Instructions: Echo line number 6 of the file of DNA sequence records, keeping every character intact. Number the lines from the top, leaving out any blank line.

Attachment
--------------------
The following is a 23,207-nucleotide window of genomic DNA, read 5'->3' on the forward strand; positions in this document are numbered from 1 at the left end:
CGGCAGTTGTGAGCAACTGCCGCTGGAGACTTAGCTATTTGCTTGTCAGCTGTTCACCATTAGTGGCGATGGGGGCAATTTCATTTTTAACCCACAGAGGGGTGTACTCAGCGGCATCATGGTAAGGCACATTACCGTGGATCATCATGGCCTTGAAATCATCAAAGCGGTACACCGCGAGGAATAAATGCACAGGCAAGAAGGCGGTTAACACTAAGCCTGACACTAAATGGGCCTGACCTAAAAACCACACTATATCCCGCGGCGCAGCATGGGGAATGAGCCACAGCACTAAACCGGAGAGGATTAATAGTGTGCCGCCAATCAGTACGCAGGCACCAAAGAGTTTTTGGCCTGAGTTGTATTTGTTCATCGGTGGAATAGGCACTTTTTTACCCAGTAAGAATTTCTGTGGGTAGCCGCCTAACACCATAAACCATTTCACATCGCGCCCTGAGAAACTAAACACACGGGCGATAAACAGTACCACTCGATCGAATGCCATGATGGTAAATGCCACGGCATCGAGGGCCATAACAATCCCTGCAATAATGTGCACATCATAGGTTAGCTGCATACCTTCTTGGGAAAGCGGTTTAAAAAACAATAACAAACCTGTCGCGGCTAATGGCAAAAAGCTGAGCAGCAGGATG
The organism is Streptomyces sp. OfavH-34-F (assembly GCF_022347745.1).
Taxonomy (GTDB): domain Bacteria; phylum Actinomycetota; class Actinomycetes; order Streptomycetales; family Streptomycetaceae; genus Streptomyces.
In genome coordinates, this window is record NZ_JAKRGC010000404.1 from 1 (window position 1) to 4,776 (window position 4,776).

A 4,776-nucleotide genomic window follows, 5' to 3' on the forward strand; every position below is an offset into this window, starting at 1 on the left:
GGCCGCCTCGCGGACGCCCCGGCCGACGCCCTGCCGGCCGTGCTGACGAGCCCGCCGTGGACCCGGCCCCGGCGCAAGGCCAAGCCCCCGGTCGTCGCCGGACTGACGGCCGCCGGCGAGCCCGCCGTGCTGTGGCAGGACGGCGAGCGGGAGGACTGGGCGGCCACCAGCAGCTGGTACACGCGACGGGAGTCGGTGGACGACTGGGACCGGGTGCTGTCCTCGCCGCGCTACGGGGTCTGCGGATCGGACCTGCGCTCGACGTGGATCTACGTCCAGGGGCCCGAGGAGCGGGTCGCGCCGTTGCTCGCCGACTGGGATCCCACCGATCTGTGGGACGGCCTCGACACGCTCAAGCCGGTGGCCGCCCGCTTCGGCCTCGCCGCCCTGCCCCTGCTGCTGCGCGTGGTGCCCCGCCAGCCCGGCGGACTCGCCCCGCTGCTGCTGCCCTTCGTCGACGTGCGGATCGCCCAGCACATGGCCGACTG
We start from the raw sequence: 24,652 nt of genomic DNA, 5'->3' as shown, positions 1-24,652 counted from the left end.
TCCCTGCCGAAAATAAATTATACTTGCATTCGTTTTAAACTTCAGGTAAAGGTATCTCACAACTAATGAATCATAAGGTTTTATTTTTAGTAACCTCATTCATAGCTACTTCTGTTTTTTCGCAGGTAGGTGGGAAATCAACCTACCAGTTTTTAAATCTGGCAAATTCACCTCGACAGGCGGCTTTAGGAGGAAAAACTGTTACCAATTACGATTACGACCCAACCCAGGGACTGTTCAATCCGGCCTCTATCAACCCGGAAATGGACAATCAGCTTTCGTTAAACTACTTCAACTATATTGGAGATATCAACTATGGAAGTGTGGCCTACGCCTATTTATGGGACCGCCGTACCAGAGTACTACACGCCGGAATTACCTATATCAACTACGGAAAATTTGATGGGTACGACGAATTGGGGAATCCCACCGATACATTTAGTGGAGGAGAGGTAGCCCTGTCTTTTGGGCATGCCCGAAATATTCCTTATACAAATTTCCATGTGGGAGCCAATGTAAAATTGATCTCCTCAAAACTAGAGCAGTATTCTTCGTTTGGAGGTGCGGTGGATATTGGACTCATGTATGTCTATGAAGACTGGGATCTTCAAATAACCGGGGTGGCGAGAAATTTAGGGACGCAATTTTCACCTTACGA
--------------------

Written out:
A 4,776-nucleotide genomic window follows, 5' to 3' on the forward strand; every position below is an offset into this window, starting at 1 on the left: